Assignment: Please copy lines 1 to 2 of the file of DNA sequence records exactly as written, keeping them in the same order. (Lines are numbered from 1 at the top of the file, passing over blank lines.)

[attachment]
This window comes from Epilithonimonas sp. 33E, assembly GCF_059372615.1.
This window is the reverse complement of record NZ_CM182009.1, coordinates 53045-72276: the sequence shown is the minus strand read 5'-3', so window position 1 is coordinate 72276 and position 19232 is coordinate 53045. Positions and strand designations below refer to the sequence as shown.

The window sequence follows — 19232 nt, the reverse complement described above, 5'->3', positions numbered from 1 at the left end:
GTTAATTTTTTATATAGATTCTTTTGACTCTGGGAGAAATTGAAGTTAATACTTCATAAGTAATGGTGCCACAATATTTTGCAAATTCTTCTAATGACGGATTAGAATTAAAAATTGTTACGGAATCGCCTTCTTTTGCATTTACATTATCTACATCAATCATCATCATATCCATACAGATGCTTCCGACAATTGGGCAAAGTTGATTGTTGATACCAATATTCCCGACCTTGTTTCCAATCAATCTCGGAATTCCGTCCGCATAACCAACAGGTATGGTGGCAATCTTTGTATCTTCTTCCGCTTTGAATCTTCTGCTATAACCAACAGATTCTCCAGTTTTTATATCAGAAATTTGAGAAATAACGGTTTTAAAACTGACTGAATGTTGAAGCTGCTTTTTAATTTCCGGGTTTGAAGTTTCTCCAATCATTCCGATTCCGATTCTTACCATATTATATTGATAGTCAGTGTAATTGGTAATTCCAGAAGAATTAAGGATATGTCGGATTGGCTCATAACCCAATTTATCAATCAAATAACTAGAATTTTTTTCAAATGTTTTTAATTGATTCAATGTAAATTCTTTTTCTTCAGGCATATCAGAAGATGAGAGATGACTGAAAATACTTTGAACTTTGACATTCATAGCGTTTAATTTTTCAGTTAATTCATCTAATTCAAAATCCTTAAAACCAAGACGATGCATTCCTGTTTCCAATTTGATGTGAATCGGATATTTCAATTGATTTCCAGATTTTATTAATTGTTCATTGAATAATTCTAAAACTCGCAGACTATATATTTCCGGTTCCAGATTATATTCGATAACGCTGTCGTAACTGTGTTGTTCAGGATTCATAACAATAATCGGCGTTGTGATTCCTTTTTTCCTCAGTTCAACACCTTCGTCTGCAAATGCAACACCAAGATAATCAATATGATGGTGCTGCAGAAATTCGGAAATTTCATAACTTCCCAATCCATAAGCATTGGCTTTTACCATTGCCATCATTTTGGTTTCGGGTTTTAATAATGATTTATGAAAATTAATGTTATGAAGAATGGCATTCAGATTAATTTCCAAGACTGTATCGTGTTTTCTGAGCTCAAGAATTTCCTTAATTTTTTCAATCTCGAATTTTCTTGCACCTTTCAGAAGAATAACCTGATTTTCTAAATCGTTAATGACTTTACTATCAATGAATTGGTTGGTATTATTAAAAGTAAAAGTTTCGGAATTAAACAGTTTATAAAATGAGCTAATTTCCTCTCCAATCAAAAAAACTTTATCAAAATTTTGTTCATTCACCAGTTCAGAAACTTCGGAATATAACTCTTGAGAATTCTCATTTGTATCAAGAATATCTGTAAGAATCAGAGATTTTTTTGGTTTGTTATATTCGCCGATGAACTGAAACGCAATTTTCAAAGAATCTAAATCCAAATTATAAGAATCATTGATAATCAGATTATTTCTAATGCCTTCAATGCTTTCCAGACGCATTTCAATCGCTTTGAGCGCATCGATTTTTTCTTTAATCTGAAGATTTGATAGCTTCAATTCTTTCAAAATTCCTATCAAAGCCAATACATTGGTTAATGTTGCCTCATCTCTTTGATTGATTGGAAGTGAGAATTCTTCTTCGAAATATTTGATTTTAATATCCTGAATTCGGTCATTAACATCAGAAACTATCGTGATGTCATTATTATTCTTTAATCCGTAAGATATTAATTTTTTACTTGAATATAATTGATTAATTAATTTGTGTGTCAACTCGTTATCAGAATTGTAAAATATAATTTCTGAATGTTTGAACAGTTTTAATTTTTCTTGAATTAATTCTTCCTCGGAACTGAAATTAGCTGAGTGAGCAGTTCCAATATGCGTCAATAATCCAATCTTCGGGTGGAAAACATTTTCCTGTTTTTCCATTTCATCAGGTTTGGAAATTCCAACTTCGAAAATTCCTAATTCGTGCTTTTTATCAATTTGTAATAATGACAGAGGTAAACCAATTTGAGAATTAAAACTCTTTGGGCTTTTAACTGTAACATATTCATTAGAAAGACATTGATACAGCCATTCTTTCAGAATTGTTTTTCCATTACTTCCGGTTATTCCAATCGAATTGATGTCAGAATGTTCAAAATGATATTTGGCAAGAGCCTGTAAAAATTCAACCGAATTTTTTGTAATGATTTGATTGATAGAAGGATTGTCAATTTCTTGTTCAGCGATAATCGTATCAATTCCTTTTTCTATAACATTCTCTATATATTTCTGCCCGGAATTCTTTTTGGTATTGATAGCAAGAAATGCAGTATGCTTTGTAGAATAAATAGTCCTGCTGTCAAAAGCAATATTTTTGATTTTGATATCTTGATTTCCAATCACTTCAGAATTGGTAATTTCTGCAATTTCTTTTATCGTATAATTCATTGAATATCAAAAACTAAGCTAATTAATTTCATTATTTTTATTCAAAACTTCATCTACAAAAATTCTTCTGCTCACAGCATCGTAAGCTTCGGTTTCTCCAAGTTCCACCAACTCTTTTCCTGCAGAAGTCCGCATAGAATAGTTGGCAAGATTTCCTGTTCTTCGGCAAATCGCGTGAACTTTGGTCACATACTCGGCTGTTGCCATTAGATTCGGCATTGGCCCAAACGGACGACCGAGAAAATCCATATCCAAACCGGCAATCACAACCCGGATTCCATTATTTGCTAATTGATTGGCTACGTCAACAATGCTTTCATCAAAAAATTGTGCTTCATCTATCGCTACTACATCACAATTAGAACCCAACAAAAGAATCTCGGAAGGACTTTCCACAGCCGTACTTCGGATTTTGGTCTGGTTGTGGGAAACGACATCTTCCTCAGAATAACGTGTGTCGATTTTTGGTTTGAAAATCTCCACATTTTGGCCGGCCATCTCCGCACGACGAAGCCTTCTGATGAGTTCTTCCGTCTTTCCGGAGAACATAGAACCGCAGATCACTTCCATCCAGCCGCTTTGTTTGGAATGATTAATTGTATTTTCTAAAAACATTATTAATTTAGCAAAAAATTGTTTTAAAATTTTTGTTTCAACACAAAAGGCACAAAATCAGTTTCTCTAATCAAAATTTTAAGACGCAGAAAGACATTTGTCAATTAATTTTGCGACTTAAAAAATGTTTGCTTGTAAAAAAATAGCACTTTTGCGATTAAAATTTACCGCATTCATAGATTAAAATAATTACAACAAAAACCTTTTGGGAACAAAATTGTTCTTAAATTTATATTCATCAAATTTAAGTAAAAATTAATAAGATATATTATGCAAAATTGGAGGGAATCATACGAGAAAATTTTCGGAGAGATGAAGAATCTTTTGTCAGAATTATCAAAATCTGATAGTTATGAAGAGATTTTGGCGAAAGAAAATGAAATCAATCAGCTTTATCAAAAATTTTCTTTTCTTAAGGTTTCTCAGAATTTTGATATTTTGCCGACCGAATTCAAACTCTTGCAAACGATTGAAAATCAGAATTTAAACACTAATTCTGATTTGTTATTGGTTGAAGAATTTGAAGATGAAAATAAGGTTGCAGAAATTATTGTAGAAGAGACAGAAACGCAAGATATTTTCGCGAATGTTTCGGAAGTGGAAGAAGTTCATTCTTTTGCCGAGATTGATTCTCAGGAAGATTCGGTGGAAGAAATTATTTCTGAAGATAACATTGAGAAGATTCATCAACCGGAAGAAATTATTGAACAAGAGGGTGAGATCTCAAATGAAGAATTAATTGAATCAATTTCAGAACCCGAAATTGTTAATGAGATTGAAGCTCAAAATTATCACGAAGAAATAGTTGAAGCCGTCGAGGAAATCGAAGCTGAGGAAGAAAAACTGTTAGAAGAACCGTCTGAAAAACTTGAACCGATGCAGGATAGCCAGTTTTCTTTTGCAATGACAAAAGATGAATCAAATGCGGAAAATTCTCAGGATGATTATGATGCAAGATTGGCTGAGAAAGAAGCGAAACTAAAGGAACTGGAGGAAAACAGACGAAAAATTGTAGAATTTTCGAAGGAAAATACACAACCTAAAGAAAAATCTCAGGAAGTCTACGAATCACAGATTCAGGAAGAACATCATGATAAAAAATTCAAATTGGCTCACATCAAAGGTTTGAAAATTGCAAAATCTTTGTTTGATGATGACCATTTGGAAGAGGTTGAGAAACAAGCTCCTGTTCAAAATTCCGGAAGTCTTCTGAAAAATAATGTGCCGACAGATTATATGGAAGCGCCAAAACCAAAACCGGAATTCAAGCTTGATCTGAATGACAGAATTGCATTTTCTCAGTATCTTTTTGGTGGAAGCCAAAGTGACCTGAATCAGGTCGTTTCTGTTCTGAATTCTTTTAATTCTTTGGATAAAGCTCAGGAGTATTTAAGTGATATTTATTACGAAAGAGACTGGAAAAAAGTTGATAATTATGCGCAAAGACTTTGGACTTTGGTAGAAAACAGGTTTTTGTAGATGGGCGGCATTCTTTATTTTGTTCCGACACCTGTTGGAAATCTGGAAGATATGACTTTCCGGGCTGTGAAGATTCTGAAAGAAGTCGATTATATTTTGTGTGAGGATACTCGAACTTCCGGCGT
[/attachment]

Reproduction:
This window comes from Epilithonimonas sp. 33E, assembly GCF_059372615.1.
This window is the reverse complement of record NZ_CM182009.1, coordinates 53045-72276: the sequence shown is the minus strand read 5'-3', so window position 1 is coordinate 72276 and position 19232 is coordinate 53045. Positions and strand designations below refer to the sequence as shown.